Abridging a mystery is always a tricky task-cut too much and the reader is either in the dark or wondering about dangling plot threads. But this abridgement is superbly done, reducing the length while maintaining the novel's essence and without sacrificing clarity. Lawyer Andy Carpenter finds himself roped into defending a New York Giants star running back who police find holed up in his house with a gun, and the dead body of a New York Jets receiver. Getting his unwanted client off won't be easy, especially when drug lords become involved, putting Andy's life-and the lives of those he cares about-on the line. Gardner's voice isn't what one would call resonant or even particularly pleasant, but he's undeniably compelling, and here he portrays the wisecracking and insecure Carpenter exactly right-a mix of neo-noirish gumshoe and hot-shot city lawyer. Gardner is one of the stars of audiobook narration-he's recorded more than 450 audiobooks and AudioFile magazine named him one of the "best voices of the century"-and he reinforces that reputation here. Gardner takes this otherwise mildly entertaining potboiler and turns it into a must-hear murder mystery. Simultaneous release with the Mysterious Press hardcover (Reviews, Mar. 7). (July) Copyright 2005 Reed Business Information.
If you like witty mysteries, e.g., Janet Evanovich's Stephanie Plum series, then you should become acquainted with Andy Carpenter, a Patterson, NJ, millionaire lawyer (Open and Shut, First Degree) who keeps getting saddled with strange cases. In his latest adventure, the action starts immediately, when a famous Giants football player barricades himself in a Saddle River mansion, holding off the police because the body of a rival Jets player has been found in his closet. Did Kenny actually murder the player, or is it a set-up? How innocent is he? Moving from the Giants locker room to a Mafioso's office, Rosenfelt takes us on a great ride, throwing us red herrings, a hilarious subplot about Hollywood, and witty repartee between his colorful characters. This is a great beach read. Let's hope Andy gets more crazy cases! Recommended for all public libraries. The Edgar Award-winning Rosenfelt lives in Silverado, CA. [See Prepub Mystery, LJ 1/05.]-Marianne Fitzgerald, Annapolis, MD Copyright 2005 Reed Business Information.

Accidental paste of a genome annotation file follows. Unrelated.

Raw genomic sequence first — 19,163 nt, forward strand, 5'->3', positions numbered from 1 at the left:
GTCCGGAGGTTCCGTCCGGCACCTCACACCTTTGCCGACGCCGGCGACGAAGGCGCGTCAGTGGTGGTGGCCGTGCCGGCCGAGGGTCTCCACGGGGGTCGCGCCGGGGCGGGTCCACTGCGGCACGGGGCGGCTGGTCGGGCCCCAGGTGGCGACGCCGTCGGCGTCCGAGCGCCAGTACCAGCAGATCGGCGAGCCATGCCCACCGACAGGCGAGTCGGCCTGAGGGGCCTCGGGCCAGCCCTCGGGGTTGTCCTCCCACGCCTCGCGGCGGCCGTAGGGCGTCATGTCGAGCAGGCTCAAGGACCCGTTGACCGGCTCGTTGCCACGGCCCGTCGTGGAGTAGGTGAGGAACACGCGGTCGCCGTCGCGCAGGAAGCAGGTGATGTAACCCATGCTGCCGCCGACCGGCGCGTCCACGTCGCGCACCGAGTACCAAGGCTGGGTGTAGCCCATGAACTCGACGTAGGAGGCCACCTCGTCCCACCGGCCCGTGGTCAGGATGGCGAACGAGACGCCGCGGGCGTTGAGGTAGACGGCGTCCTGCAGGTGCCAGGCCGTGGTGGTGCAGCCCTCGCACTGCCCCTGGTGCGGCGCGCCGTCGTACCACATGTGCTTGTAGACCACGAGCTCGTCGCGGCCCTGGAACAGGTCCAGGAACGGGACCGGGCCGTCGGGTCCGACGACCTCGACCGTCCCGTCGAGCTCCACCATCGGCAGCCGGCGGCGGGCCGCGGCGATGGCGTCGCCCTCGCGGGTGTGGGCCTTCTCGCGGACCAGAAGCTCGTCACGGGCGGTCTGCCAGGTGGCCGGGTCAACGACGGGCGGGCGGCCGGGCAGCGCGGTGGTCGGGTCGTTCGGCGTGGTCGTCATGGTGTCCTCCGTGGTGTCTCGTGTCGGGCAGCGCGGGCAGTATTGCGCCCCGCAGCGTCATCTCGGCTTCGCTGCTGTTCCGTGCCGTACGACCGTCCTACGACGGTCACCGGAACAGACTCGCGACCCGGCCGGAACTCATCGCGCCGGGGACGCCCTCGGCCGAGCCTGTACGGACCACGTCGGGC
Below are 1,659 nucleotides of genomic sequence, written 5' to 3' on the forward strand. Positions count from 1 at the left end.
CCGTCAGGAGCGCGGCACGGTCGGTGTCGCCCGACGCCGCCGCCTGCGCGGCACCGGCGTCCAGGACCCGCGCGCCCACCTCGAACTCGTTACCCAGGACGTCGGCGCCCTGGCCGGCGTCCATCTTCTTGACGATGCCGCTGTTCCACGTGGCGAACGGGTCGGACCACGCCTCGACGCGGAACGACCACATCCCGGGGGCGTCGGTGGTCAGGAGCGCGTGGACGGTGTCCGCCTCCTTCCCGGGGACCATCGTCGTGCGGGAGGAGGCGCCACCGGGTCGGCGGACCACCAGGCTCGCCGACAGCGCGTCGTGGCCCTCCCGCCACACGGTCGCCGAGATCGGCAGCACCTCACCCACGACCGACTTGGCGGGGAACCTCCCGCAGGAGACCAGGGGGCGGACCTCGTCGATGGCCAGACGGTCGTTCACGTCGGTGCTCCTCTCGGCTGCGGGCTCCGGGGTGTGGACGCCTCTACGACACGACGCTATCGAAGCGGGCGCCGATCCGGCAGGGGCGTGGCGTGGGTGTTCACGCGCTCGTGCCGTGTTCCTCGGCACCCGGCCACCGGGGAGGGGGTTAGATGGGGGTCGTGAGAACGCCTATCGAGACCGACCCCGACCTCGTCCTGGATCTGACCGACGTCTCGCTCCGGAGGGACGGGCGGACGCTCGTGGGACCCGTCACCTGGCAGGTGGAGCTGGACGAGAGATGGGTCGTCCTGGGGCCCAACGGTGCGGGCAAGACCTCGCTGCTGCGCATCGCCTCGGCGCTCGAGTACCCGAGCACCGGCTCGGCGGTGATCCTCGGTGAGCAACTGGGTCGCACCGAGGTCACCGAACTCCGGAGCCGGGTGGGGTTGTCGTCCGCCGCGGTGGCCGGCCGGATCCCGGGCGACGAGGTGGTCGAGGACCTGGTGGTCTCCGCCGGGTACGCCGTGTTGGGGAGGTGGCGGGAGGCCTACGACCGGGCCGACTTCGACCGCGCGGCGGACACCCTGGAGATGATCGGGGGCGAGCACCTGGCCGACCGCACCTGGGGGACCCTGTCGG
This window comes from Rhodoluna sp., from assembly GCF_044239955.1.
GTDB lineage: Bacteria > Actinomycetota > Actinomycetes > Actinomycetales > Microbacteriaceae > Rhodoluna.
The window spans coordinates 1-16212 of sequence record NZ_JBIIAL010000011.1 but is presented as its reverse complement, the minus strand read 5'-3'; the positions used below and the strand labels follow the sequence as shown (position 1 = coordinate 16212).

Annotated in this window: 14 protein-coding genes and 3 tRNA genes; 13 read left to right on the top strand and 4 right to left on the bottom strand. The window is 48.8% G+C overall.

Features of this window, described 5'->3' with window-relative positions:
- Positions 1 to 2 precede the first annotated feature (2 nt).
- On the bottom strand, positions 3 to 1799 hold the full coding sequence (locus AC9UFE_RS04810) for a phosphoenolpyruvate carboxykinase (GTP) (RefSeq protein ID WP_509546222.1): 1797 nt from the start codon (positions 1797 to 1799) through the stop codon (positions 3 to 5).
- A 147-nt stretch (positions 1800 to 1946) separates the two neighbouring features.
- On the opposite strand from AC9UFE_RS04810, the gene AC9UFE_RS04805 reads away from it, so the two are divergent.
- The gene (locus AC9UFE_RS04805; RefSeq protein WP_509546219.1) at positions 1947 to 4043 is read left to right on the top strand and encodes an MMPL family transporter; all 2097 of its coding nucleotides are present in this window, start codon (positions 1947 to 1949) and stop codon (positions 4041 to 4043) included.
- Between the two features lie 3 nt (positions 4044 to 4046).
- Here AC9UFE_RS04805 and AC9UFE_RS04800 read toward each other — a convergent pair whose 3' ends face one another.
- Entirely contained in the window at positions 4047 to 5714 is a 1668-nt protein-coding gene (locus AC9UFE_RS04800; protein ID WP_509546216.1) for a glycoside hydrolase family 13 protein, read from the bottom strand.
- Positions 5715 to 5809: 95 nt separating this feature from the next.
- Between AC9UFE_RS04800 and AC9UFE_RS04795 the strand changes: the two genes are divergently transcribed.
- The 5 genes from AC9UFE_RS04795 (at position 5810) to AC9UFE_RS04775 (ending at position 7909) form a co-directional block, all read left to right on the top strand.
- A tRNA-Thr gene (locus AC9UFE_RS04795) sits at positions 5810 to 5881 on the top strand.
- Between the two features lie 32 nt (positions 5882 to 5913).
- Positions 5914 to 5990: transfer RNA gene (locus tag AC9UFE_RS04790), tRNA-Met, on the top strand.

A high-profile Giants running back accused of killing a wide receiver for the Jets. When the police come to the door, most people don't hold them off for three hours with a loaded gun, but then most people haven't just found a corpse in the closet. At least that's the explanation football player Kenny Schilling gives Andy Carptenter (Bury the Lead, 2004, etc.) for his imprudent reaction to the cops who came asking about the missing Troy Preston. Paterson (N.J.) prosecutor Dylan Campbell, who's crossed swords with Andy before, is convinced that Kenny shot Preston, and the evidence certainly looks strong. But Andy's not so sure. Nor is his team of investigators, headed by his ex-cop lover Laurie Collins, who's now talking about leaving Andy to move back to the sticks, and this time including screenwriter Adam Strickland, sent from Hollywood to start converting Andy's first case (Open and Shut, 2002) into a movie. It turns out that Troy Preston wasn't the first of Kenny's old football acquaintances to die; seven others, all healthy young men under 25, have predeceased him, and an eighth, paralyzed Jets coach Bobby Pollard, narrowly escaped death. The only trouble with Andy's serial-killer theory is that all the evidence points to his client as the serial killer. All Rosenfelt's usual pleasures: a twisty plot, crackling courtroom scenes and a thousand wisecracks, some pretty doggoned funny.